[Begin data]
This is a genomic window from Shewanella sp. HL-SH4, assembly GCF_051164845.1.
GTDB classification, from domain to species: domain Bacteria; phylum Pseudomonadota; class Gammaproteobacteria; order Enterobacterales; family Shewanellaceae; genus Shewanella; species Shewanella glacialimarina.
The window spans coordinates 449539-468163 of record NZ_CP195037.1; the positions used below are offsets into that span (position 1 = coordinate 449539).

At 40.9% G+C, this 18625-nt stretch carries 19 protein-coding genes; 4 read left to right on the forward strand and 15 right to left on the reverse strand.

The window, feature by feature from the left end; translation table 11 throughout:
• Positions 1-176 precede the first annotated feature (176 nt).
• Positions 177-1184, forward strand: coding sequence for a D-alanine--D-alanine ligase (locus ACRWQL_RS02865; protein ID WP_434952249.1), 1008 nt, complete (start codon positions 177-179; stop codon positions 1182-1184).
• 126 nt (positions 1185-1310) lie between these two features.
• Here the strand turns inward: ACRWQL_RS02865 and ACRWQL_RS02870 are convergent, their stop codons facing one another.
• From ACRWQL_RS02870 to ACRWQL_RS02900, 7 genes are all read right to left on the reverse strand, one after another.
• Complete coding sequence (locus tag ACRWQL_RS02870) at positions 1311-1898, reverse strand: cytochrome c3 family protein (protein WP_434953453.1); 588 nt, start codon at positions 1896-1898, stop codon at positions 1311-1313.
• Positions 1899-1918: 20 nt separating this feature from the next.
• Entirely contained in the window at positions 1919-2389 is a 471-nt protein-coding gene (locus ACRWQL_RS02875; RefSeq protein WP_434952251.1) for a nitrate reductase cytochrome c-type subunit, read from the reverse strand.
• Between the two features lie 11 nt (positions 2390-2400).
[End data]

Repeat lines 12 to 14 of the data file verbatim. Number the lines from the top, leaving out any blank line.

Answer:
• Positions 1899-1918: 20 nt separating this feature from the next.
• Entirely contained in the window at positions 1919-2389 is a 471-nt protein-coding gene (locus ACRWQL_RS02875; RefSeq protein WP_434952251.1) for a nitrate reductase cytochrome c-type subunit, read from the reverse strand.
• Between the two features lie 11 nt (positions 2390-2400).